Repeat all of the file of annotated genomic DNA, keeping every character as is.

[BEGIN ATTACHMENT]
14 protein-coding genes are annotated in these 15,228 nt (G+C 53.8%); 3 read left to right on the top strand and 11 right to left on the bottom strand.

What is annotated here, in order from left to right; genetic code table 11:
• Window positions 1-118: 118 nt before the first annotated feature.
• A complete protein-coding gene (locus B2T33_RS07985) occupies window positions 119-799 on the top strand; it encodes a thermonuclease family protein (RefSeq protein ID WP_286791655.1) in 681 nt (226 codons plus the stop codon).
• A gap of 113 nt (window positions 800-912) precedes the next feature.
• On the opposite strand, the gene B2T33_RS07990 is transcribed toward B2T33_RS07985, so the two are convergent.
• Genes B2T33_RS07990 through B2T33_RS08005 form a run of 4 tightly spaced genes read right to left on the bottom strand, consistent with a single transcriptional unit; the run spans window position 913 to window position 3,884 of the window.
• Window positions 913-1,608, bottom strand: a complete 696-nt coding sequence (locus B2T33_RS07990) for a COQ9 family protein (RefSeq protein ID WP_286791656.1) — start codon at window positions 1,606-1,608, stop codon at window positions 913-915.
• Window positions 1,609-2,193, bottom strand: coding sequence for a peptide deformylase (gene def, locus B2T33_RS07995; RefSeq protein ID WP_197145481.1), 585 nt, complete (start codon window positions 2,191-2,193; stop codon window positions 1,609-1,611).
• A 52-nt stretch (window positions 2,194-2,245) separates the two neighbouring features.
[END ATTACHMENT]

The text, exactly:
14 protein-coding genes are annotated in these 15,228 nt (G+C 53.8%); 3 read left to right on the top strand and 11 right to left on the bottom strand.

What is annotated here, in order from left to right; genetic code table 11:
• Window positions 1-118: 118 nt before the first annotated feature.
• A complete protein-coding gene (locus B2T33_RS07985) occupies window positions 119-799 on the top strand; it encodes a thermonuclease family protein (RefSeq protein ID WP_286791655.1) in 681 nt (226 codons plus the stop codon).
• A gap of 113 nt (window positions 800-912) precedes the next feature.
• On the opposite strand, the gene B2T33_RS07990 is transcribed toward B2T33_RS07985, so the two are convergent.
• Genes B2T33_RS07990 through B2T33_RS08005 form a run of 4 tightly spaced genes read right to left on the bottom strand, consistent with a single transcriptional unit; the run spans window position 913 to window position 3,884 of the window.
• Window positions 913-1,608, bottom strand: a complete 696-nt coding sequence (locus B2T33_RS07990) for a COQ9 family protein (RefSeq protein ID WP_286791656.1) — start codon at window positions 1,606-1,608, stop codon at window positions 913-915.
• Window positions 1,609-2,193, bottom strand: coding sequence for a peptide deformylase (gene def, locus B2T33_RS07995; RefSeq protein ID WP_197145481.1), 585 nt, complete (start codon window positions 2,191-2,193; stop codon window positions 1,609-1,611).
• A 52-nt stretch (window positions 2,194-2,245) separates the two neighbouring features.